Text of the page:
This report is a gift from God. While our dubious representatives at the negotiations with the PLO are running around like chickens sand the heads warning about the terrible things that would happen to us if we’re dropped from the EU list of good Jews you can trade with – it’s looking like the entire EU itself is up for a major reupholstering, and maybe, just maybe, some of the folks making the loudest threats will see the inside of a barred cell.

Ladies and Gentlemen, it appears the European Union, the one with the charter on what’s legal and decent, is one of the most corrupt organizations on the planet.

There, I said it.

How corrupt id the European Union? Cecilia Malmstrom, the European commissioner for home affairs, says it’s losing at least 120 billion euros a year to corruption.

The EU Anti-Corruption Report warns that “Corruption seriously harms the economy and society as a whole. Many countries around the world suffer from deep-rooted corruption that hampers economic development, undermines democracy, and damages social justice and the rule of law. The Member States of the EU are not immune to this reality.”

Malmstrom said the commission’s estimate that corruption costs Europe €120 billion, or roughly $162 billion, annually was almost certainly too conservative. The figure is equivalent to about 1 percent of the €11.7 trillion gross domestic product of the 28-nation European Union.



Are you not surprised? Me neither. The intro to the report continues: “Corruption varies in nature and extent from one country to another, but it affects all Member States. It impinges on good governance, sound management of public money, and competitive markets. In extreme cases, it undermines the trust of citizens in democratic institutions and processes.”

You know what this means, right? It means that every decision, every effort, every suggestion coming out of the EU is suspected of having a hidden agenda, and a nefarious one at that.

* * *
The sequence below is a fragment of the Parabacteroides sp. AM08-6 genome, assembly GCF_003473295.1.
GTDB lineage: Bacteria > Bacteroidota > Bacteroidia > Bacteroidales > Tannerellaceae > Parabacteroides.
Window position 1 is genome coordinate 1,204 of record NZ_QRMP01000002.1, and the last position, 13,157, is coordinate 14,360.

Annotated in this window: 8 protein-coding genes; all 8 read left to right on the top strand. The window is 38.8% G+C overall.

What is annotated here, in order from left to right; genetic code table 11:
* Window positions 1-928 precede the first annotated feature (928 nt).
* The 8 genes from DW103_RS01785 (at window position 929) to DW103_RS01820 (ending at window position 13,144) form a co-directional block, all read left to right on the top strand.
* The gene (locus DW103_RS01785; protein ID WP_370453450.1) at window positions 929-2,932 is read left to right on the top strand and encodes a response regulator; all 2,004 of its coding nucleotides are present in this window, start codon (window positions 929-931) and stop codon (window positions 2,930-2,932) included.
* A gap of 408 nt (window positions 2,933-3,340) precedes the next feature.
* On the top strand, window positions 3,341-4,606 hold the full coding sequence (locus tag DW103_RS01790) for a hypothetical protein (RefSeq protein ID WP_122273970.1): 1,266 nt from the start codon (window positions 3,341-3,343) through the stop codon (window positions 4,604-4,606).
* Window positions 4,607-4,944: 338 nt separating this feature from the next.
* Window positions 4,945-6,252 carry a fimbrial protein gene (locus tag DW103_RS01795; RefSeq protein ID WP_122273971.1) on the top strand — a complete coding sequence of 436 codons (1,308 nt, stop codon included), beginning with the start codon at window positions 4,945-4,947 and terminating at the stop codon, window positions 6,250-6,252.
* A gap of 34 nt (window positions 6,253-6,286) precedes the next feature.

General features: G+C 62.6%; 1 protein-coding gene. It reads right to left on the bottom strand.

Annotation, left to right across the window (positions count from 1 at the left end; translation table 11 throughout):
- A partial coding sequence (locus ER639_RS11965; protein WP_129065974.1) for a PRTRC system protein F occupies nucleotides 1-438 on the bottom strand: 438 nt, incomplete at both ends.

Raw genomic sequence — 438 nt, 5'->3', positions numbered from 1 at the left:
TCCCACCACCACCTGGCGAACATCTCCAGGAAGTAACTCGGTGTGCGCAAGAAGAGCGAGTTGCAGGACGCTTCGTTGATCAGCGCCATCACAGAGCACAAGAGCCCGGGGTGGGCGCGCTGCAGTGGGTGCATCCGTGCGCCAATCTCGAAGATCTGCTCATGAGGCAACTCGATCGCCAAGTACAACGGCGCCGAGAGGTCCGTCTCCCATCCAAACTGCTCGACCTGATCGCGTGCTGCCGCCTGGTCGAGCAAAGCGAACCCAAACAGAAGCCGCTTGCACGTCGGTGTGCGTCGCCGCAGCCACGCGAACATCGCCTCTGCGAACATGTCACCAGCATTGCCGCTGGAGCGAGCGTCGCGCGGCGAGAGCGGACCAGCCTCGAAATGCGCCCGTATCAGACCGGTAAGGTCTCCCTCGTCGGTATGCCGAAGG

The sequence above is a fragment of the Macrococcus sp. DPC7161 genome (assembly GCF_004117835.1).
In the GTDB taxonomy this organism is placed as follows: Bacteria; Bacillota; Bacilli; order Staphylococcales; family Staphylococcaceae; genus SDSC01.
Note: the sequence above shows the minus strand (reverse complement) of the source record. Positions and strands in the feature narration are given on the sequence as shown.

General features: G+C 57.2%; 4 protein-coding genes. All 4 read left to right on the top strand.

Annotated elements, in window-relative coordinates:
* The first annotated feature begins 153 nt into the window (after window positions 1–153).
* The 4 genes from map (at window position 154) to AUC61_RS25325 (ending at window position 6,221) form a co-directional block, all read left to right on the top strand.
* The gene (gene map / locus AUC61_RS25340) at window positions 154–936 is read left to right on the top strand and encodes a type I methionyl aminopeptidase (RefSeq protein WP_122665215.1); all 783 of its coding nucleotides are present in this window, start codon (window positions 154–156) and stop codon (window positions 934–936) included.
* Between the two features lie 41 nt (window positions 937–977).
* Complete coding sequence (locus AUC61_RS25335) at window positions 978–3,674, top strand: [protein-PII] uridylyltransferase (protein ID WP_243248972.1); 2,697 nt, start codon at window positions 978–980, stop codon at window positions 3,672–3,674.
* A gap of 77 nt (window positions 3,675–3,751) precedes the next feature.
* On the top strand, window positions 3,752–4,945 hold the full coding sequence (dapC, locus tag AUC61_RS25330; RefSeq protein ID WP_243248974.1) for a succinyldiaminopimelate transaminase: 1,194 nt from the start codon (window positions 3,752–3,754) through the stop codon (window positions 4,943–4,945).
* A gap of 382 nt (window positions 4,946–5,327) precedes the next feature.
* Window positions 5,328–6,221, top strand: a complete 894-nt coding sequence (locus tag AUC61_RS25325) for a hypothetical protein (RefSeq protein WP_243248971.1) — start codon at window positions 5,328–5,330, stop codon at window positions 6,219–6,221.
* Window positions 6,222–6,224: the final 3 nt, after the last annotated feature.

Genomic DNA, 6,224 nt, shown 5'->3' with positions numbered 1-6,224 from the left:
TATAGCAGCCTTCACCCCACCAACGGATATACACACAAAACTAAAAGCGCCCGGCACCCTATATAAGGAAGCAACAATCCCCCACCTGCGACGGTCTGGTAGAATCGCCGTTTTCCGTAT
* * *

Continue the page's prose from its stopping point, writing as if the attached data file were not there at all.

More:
Do you want these people helping us strike a peace deal with our neighbors?

Most Businesses believe EU corruption is widespread and that the only way to succeed in business is through political connections and almost half of the companies doing business in Europe say corruption is a problem for them.

“In a time of appalling economic and financial crisis, recovering for the legal economy the money deviated by defrauders is of utmost importance; those funds are very much needed to foster growth and jobs,” said Spain’s Juan Fernando López Aguilar, who chairs the European Parliament’s Civil Liberties, Justice and Home Affairs Committee.

Someone should tell Aguilar that almost all firms in Greece, Spain and Italy believe corruption is widespread.

Construction companies, which often tender for government contracts, are the most affected. Almost eight in ten of those questioned had complaints about corruption. The NY Times reported that a 2013 study for European Union anti-fraud authorities described a case in which an unnamed government entity invited companies to bid on a contract to build two buildings. The winning bid was €600,000, even though other companies had offered to do the work for €400,000.

Somebody pocketed that €200,000.

So, I say, don’t buy stuff from these people, you just don’t know where it’s been. Boycott the European Union because they’re gonnifs.

The key findings at European level are:

  • The majority (76%) of Europeans think that corruption is widespread in their own country.
  • Countries where respondents are most likely to think so are: Greece (99%), Italy (97%), Lithuania, Spain and the Czech Republic (all 95%), Croatia (94%), Romania (93%), Slovenia (91%), Portugal and Slovakia (both 90%). The Nordic countries are the only Member States where the majority think corruption is rare – Denmark (75%), Finland (64%) and Sweden (54%).